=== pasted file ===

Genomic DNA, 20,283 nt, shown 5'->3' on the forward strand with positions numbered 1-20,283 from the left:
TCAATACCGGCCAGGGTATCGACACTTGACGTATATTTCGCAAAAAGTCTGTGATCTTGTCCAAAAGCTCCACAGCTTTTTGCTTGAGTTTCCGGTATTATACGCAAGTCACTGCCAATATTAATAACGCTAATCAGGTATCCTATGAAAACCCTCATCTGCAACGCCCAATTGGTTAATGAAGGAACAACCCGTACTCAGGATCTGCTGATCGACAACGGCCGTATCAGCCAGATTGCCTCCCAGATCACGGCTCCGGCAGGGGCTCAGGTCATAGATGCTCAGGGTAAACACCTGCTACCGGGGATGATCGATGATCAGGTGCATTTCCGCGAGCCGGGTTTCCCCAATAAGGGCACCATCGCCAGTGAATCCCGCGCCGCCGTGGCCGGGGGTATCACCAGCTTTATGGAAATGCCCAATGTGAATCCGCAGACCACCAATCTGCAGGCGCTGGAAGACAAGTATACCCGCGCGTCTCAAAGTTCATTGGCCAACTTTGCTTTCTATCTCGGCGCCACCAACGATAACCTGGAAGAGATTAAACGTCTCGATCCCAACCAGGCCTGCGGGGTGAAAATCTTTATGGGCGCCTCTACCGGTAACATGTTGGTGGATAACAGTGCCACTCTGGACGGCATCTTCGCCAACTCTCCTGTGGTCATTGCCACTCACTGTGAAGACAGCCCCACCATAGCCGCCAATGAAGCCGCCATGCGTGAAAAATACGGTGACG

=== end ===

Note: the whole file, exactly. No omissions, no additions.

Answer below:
Genomic DNA, 20,283 nt, shown 5'->3' on the forward strand with positions numbered 1-20,283 from the left:
TCAATACCGGCCAGGGTATCGACACTTGACGTATATTTCGCAAAAAGTCTGTGATCTTGTCCAAAAGCTCCACAGCTTTTTGCTTGAGTTTCCGGTATTATACGCAAGTCACTGCCAATATTAATAACGCTAATCAGGTATCCTATGAAAACCCTCATCTGCAACGCCCAATTGGTTAATGAAGGAACAACCCGTACTCAGGATCTGCTGATCGACAACGGCCGTATCAGCCAGATTGCCTCCCAGATCACGGCTCCGGCAGGGGCTCAGGTCATAGATGCTCAGGGTAAACACCTGCTACCGGGGATGATCGATGATCAGGTGCATTTCCGCGAGCCGGGTTTCCCCAATAAGGGCACCATCGCCAGTGAATCCCGCGCCGCCGTGGCCGGGGGTATCACCAGCTTTATGGAAATGCCCAATGTGAATCCGCAGACCACCAATCTGCAGGCGCTGGAAGACAAGTATACCCGCGCGTCTCAAAGTTCATTGGCCAACTTTGCTTTCTATCTCGGCGCCACCAACGATAACCTGGAAGAGATTAAACGTCTCGATCCCAACCAGGCCTGCGGGGTGAAAATCTTTATGGGCGCCTCTACCGGTAACATGTTGGTGGATAACAGTGCCACTCTGGACGGCATCTTCGCCAACTCTCCTGTGGTCATTGCCACTCACTGTGAAGACAGCCCCACCATAGCCGCCAATGAAGCCGCCATGCGTGAAAAATACGGTGACG